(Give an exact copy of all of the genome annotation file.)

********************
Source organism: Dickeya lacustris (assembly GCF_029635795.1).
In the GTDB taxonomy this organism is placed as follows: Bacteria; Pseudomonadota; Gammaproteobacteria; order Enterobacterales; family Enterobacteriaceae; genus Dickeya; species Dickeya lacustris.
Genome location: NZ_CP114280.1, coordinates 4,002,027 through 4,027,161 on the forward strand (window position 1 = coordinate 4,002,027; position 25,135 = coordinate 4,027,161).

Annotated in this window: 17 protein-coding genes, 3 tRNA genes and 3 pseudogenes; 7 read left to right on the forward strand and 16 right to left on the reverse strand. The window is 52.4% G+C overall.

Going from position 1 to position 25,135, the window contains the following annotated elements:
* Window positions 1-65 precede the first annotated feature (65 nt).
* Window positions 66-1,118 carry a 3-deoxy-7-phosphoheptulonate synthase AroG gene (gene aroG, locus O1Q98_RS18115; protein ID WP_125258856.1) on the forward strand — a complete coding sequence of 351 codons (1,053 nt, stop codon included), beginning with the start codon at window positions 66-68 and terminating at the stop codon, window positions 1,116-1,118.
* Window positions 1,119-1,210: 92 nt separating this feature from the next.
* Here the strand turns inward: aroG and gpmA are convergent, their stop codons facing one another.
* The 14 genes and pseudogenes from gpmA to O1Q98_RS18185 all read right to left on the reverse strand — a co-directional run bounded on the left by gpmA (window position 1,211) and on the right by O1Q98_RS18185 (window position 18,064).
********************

Source organism: Dickeya lacustris (assembly GCF_029635795.1).
In the GTDB taxonomy this organism is placed as follows: Bacteria; Pseudomonadota; Gammaproteobacteria; order Enterobacterales; family Enterobacteriaceae; genus Dickeya; species Dickeya lacustris.
Genome location: NZ_CP114280.1, coordinates 4,002,027 through 4,027,161 on the forward strand (window position 1 = coordinate 4,002,027; position 25,135 = coordinate 4,027,161).

Annotated in this window: 17 protein-coding genes, 3 tRNA genes and 3 pseudogenes; 7 read left to right on the forward strand and 16 right to left on the reverse strand. The window is 52.4% G+C overall.

Going from position 1 to position 25,135, the window contains the following annotated elements:
* Window positions 1-65 precede the first annotated feature (65 nt).
* Window positions 66-1,118 carry a 3-deoxy-7-phosphoheptulonate synthase AroG gene (gene aroG, locus O1Q98_RS18115; protein ID WP_125258856.1) on the forward strand — a complete coding sequence of 351 codons (1,053 nt, stop codon included), beginning with the start codon at window positions 66-68 and terminating at the stop codon, window positions 1,116-1,118.
* Window positions 1,119-1,210: 92 nt separating this feature from the next.
* Here the strand turns inward: aroG and gpmA are convergent, their stop codons facing one another.
* The 14 genes and pseudogenes from gpmA to O1Q98_RS18185 all read right to left on the reverse strand — a co-directional run bounded on the left by gpmA (window position 1,211) and on the right by O1Q98_RS18185 (window position 18,064).